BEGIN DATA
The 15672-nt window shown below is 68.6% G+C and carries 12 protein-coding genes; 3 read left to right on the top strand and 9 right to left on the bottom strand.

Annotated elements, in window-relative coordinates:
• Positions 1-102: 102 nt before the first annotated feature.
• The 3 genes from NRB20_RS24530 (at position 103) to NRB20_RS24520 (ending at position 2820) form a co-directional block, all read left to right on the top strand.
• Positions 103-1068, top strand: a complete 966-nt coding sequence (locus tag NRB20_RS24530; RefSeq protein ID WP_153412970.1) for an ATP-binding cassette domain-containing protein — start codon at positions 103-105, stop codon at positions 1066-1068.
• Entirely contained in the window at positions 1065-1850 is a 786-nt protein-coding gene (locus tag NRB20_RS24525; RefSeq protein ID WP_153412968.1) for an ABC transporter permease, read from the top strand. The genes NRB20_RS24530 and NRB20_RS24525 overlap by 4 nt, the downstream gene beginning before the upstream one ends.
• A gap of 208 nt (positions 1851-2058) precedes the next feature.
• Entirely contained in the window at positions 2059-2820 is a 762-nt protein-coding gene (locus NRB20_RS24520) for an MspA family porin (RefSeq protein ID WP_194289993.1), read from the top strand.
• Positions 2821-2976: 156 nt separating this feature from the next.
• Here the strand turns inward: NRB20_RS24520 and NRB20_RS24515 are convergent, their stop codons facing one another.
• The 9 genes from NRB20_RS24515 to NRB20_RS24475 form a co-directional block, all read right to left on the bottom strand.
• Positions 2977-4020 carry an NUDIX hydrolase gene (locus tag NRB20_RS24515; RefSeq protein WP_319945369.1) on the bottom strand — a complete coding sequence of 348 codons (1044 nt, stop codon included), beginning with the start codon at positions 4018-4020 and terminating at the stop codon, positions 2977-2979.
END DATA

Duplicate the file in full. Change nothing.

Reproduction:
The 15672-nt window shown below is 68.6% G+C and carries 12 protein-coding genes; 3 read left to right on the top strand and 9 right to left on the bottom strand.

Annotated elements, in window-relative coordinates:
• Positions 1-102: 102 nt before the first annotated feature.
• The 3 genes from NRB20_RS24530 (at position 103) to NRB20_RS24520 (ending at position 2820) form a co-directional block, all read left to right on the top strand.
• Positions 103-1068, top strand: a complete 966-nt coding sequence (locus tag NRB20_RS24530; RefSeq protein ID WP_153412970.1) for an ATP-binding cassette domain-containing protein — start codon at positions 103-105, stop codon at positions 1066-1068.
• Entirely contained in the window at positions 1065-1850 is a 786-nt protein-coding gene (locus tag NRB20_RS24525; RefSeq protein ID WP_153412968.1) for an ABC transporter permease, read from the top strand. The genes NRB20_RS24530 and NRB20_RS24525 overlap by 4 nt, the downstream gene beginning before the upstream one ends.
• A gap of 208 nt (positions 1851-2058) precedes the next feature.
• Entirely contained in the window at positions 2059-2820 is a 762-nt protein-coding gene (locus NRB20_RS24520) for an MspA family porin (RefSeq protein ID WP_194289993.1), read from the top strand.
• Positions 2821-2976: 156 nt separating this feature from the next.
• Here the strand turns inward: NRB20_RS24520 and NRB20_RS24515 are convergent, their stop codons facing one another.
• The 9 genes from NRB20_RS24515 to NRB20_RS24475 form a co-directional block, all read right to left on the bottom strand.
• Positions 2977-4020 carry an NUDIX hydrolase gene (locus tag NRB20_RS24515; RefSeq protein WP_319945369.1) on the bottom strand — a complete coding sequence of 348 codons (1044 nt, stop codon included), beginning with the start codon at positions 4018-4020 and terminating at the stop codon, positions 2977-2979.